Several radiolaria embedded in the nitrocellulose adhesive were scanned as a group (Figure 1). A variety of forms were present, each perforated with different patterns forming cage-like structures with polygonal outlines. Selected speci-mens were volume edited (cropped in three dimensions) and surface rendered as individual radiolarians (Figures 2a–2d). These rendered models exhibited sharply defined features, and their surface details were resolved well into the sub-µm range.
Digital bisection of rendered models revealed medullary shells held in place by struts connected to the outer cortical shell (Figure 3a). In some specimens, two medullary shells were present, one inside the other. The two inner shells were connected by struts, and both were connected to the outer shell by additional struts (Figure 3b).
Several of these models were amenable to digital skeletonization [Reference Lobregt4–Reference Palagyi6]. This is a thinning algorithm that erodes voxels away from the modeled surface until only a single line of voxels remains (the medial axis). This worked well for specimens with cylindrical or near cylindrical segments, form-ing the polygons. In such cases the resulting skeleton accurately reflected the essential geometry of the radiolarian test (Figure 4). Topological features of the skeletons, such as nodes (intersections of segments) and segment number, were computed. Segment length was calculated according to the voxel size of the file because each segment was a single row of voxels (inset of Figure 4).
Figure 5 shows a 3D-printed model of a radiolarian, large enough to hold in your hand. Currently these models are printed in a strong but flexible polymer.
When microscopic biological structures are fluorescent or X-ray attenuating, 3D data sets can be acquired from them. In confocal fluorescence microscopy, a series of confocal fluorescent planes is used to generate a 3D file (z-stack). However, because the exciting fluorescent beam is reduced in energy as it passes through the specimen, the thickness of the z-stack with sufficient fluorescent signal is limited [Reference Wagner7]. This limitation is overcome by X-ray tomography, in which a series of X-ray projection images of internal structure are acquired through a rotation of 360 degrees [Reference Wagner8].
Micro-CT systems have limited resolution, and sub-micrometer or Nano CT systems are required to resolve fine structure such as corrosion-casted blood capillary systems [Reference Wagner8]. Micro-fossils of radiolarians and fora-miniferans [Reference Mees9, Reference Speijer10] are ideal for Nano CT because they have X-ray attenuating skeletons with very fine detail, only resolved at the submicron level.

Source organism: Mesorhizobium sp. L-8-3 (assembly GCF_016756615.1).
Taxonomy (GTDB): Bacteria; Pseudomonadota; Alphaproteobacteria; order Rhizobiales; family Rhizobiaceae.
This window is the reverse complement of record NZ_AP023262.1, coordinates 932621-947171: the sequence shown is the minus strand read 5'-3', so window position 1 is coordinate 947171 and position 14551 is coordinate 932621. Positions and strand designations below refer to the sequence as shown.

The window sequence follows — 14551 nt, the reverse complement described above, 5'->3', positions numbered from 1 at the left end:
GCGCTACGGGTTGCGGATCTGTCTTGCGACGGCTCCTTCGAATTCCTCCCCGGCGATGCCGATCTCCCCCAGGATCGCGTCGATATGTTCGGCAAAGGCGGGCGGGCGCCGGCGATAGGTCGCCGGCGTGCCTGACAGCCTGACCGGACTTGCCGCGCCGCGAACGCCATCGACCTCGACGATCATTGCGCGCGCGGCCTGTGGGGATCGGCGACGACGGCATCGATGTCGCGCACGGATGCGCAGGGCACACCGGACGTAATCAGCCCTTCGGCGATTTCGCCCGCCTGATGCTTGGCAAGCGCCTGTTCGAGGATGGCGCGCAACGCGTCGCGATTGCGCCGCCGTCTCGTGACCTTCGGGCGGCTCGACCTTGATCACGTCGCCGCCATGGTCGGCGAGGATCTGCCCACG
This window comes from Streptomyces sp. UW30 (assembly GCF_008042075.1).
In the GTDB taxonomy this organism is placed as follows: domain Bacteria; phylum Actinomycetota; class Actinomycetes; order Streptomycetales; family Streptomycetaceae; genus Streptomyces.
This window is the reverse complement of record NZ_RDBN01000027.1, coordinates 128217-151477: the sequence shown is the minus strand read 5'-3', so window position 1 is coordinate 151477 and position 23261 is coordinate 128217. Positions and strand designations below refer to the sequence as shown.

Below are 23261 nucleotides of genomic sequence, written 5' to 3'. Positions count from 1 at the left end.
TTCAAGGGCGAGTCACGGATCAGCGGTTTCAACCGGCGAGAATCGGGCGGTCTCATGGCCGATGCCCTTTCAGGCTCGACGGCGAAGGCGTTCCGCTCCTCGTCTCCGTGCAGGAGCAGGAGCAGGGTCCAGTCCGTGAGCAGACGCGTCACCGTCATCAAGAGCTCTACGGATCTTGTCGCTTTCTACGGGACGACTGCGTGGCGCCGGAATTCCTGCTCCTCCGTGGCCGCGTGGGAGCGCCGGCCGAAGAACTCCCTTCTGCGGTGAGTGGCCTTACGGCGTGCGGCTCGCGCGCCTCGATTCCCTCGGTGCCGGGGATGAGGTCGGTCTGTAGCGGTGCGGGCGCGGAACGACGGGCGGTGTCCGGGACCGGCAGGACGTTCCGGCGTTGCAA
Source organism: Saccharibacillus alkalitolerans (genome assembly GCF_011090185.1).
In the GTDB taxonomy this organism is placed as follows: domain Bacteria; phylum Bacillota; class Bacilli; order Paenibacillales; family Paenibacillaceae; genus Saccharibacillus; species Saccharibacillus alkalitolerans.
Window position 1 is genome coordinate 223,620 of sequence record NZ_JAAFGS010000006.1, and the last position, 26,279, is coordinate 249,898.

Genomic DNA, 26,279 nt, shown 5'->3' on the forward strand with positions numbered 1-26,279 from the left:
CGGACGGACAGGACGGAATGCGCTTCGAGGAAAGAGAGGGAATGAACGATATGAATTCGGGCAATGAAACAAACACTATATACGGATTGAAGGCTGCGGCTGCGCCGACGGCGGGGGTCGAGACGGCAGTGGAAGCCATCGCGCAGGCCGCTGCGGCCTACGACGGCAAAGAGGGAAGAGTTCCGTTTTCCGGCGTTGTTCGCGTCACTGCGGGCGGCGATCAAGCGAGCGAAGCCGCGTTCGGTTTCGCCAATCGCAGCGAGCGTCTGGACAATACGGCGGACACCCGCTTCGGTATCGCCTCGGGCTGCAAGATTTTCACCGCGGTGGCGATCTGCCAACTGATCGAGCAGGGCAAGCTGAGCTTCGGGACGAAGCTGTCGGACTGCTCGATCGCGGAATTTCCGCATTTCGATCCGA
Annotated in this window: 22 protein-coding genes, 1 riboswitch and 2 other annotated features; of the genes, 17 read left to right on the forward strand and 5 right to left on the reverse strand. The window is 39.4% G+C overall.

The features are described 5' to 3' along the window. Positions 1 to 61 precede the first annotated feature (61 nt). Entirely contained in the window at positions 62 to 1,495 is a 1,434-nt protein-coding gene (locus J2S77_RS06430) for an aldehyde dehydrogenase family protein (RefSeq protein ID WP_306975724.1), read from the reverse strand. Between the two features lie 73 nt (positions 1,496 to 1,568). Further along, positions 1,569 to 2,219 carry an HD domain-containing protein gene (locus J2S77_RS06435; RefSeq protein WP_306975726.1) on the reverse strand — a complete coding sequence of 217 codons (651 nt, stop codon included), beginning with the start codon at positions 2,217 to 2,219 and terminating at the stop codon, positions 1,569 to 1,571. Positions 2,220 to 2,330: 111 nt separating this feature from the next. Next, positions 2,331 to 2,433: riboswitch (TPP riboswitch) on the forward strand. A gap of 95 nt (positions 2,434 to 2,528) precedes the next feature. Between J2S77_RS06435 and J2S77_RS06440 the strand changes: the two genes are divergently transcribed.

Since the first detailed descriptions of radiolarians by Ernst Haeckel [Reference Haeckel11], thousands of extant and extinct species have been described [Reference Pawlowski and Burke12] based on their collection sites and the geometry of their tests. Early reports relied on microscopy with poor capabilities in contrast, resolution, and depth of field. Scanning elec-tron microscopy has greatly improved the ability to resolve radiolarian fine structure [Reference Anderson13]. Although the SEM can be engineered to view specimens through 360 degrees, the internal structure of radiolarians such as the medullary tests [Reference Anderson13] is obscured or hidden from view.
These limitations are overcome with sub-micrometer X-ray tomography, where highly resolved 3D models of radiolarians can be rotated through any angle of viewing and digitally sliced to reveal medullar shells and their associa-tions with outer cortical shells. This greatly improves the precision of radiolarian description and taxonomic classification.
Mathematical analysis based on the geometry of the tests can also be performed because voxel dimension provides a precise measure of polygonal segments of the tests, as well as nodes and segment numbers. The rendered models consti-tute 3D files, which are amenable to scaling up and used for 3D printing of models that can be held in one’s hand.
Sub-micrometer X-ray tomography revealed the intricate structure of siliceous radiolarians at a resolution not achieved by conventional light microscopy. The ability to digitally slice rendered models of radiolarian tests provides additional internal structural details of medullary tests and the struts holding them to the outer wall. Skeletonization of radiolarian models provides a means to quantitate connecting nodes of polygonal units, as well as the number and lengths of the polygonal sides. These capabilities greatly improve structural characterization of radiolarians and their taxonomic classification.
We are greatly indebted to Dr. Richard Howey (University of Wyoming) for providing samples of washed radiolarians.